Green onions frequently are used in soup and salad recipes and on meats and in pasta, rice or potato dishes. If green onions are not immediately available, chopped chives can stand in as a competent substitute.
Green onions are skinny onions with green stems attached, commonly sold in supermarkets in bunches. They are immature onions harvested before they have reached full growth. More mild in flavor than mature onions, the white tips and green stems typically are chopped before adding to recipes.
Chives are the smallest species of the allium family, with tubular leaves resembling blades of grass. They are grown for their leaves and are used in cooking as an herb to add flavor rather than substance. They typically are sold by the ounce in the market, clipped from their parent bulbs.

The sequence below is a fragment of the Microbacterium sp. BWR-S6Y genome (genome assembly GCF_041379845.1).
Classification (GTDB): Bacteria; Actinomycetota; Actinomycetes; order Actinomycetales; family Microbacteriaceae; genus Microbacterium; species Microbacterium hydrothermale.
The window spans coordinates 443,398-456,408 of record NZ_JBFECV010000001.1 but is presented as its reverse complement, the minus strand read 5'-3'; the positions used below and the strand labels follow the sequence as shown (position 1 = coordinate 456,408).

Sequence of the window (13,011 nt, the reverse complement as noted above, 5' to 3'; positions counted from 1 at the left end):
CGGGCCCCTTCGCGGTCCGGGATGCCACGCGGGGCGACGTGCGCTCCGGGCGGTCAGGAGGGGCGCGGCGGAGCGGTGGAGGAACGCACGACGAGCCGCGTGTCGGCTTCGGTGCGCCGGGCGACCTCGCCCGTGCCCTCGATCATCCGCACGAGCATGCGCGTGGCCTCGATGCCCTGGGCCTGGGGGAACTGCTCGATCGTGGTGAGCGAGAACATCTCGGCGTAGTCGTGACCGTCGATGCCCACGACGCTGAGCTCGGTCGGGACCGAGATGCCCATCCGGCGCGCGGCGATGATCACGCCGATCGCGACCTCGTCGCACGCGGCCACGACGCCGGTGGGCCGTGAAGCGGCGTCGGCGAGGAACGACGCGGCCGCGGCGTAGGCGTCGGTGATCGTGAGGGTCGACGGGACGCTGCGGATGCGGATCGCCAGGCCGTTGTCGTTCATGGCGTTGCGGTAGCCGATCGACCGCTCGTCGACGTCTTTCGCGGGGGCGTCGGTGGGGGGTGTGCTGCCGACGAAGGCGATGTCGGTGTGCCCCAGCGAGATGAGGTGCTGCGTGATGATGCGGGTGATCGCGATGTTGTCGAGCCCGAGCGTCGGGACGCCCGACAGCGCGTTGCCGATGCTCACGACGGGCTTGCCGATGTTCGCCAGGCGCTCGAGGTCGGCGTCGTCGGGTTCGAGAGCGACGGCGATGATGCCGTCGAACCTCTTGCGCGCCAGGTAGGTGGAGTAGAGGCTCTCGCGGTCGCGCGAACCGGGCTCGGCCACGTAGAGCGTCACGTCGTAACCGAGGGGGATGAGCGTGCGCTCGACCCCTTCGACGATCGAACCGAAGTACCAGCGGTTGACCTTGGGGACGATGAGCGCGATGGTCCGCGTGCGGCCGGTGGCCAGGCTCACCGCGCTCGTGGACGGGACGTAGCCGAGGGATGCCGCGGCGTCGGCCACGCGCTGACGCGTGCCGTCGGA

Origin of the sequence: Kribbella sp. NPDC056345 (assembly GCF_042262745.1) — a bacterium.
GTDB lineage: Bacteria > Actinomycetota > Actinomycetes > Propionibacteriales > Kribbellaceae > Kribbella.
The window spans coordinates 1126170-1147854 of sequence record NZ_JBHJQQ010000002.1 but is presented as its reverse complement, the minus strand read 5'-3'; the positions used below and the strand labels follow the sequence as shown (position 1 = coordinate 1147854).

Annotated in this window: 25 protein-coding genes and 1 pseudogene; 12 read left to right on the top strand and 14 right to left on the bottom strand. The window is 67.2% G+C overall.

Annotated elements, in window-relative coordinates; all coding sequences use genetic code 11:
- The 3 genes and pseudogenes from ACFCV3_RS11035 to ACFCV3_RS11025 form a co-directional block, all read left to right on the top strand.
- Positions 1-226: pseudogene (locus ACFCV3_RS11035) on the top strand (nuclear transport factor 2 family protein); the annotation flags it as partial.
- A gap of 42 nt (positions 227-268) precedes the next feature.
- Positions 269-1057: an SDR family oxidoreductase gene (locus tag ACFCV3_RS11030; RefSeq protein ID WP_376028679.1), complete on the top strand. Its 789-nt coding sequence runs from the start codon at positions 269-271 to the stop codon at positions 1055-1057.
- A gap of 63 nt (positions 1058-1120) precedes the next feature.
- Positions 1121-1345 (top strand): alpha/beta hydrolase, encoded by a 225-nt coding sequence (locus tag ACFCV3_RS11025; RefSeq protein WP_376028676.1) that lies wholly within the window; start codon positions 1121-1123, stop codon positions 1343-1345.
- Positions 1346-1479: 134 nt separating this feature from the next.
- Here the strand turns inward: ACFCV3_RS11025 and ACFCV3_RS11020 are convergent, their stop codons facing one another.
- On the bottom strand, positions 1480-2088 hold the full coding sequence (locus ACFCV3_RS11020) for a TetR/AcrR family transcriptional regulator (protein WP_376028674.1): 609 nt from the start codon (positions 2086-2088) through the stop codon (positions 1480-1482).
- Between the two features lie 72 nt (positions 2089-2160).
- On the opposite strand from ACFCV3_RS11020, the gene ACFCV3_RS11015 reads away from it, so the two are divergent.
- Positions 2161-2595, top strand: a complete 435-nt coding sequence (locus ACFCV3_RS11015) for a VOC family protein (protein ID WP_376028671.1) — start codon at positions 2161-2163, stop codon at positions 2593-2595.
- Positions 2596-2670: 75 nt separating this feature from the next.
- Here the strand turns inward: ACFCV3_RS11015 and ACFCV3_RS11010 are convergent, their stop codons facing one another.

Chives may be substituted for green onions in dishes. But keep in mind that because chives have a more delicate flavor than their larger cousin, you will not get an equal amount of flavor for portions that are equal in volume. One green onion, after cleaning, will yield roughly two tablespoons chopped. Chives seldom are measured as individual plants, as they most frequently are sold in market as leaves cut from their parent bulb. However, depending on the size of the plant and length of the leaves, it would take about four to six chive plants to yield two tablespoons of chopped herb. To substitute for a bunch of 12 green onions, you will need chive clippings from as many as six dozen chive bulbs.
Cindy Day has been writing and editing since 1977. She was an editor for "Moody Monthly" magazine, a reporter for the "South Bend Tribune" and has contributed to "Advertising Age" and "Notre Dame Magazine." Day has a Master of Science in journalism from Northwestern University's Medill School of Journalism.